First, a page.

July 13, 2005

Simple Steps Prevent Arthritis from Preventing Work

NEW YORK -- Good posture, a phone headset and frequent breaks can help prevent arthritis from holding people back at work, according to an expert.

Dr. Diana Baldwin of the University of Missouri-Columbia also recommended keeping a computer monitor and important tasks within arm's length, and leaving wrists in a neutral position, or bent slightly downward, to prevent arthritis.

According to Baldwin, arthritis is the second most common cause of workplace disability, after heart disease. Indeed, half of the 23 million people with arthritis are no longer able to work 10 years after their diagnosis.

However, studies show that a supportive environment, a feeling of control, and a flexible schedule helps people with arthritis stay at work.

Some common signs that arthritis is interfering with work include fatigue or muscle weakness, pain while doing a task, swollen joints, feeling the need to frequently shift positions, and lasting pain or stiffness.

Currently, Baldwin is conducting a study of what steps workers with arthritis can take early on to stay on the job. As part of the study, she is following 140 people with arthritis, half of whom receive a personal visit, during which the researcher observes them at work to identify what aspects of their environment might eventually worsen their arthritis.

"Even if their disease process gets worse, they will know things they can do" to stay on the job, Baldwin said.

In an interview, the researcher explained that stretching is one of the most important step workers can take to keep their arthritis under control. Workers should consider stretching out major joints, such as shoulders, elbows and the neck, and, in addition, tensing and relaxing muscle groups to move toxic chemicals out of the muscles, she said.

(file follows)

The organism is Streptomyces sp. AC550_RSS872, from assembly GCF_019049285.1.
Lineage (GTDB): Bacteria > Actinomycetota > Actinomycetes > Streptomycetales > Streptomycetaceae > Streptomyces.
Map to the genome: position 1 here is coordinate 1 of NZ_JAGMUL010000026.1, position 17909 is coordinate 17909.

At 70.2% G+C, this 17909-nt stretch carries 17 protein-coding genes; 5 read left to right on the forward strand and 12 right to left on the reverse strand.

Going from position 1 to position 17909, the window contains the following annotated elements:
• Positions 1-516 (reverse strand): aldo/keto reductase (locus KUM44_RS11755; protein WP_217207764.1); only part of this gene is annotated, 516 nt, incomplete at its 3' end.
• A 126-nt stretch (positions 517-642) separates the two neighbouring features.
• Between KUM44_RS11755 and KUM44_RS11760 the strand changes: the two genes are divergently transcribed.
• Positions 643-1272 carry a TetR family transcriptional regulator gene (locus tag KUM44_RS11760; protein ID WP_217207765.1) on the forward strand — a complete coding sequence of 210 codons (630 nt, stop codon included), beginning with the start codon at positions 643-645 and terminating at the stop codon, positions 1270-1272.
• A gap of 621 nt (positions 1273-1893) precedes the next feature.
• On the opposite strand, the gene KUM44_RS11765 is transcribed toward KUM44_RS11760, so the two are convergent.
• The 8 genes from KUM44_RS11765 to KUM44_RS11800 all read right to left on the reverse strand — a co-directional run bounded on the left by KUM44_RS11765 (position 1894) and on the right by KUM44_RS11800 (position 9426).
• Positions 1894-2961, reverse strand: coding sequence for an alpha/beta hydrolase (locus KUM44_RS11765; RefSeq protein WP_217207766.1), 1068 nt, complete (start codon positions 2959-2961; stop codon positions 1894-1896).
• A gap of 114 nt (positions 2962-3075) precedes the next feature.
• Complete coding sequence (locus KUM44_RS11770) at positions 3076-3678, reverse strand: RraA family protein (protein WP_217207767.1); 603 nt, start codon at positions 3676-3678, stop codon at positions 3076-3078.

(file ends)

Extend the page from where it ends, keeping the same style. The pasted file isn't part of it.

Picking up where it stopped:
She noted that people with arthritis are at risk of becoming unable to work because their arthritis leaves them more vulnerable to musculoskeletal problems such as lower back pain, carpal tunnel syndrome and neck and shoulder problems.

Baldwin added that it's also very important to keep good posture at work, which means ensuring that the head, neck, shoulders, wrists and elbows are in a neutral position, where the body can most effectively use its muscles.

"Those are the kinds of things that make a difference," she said.

Another tip: leave everything you need within arm's reach, so you don't have to put your body in awkward positions, bending muscles in the wrong shape, Baldwin added.


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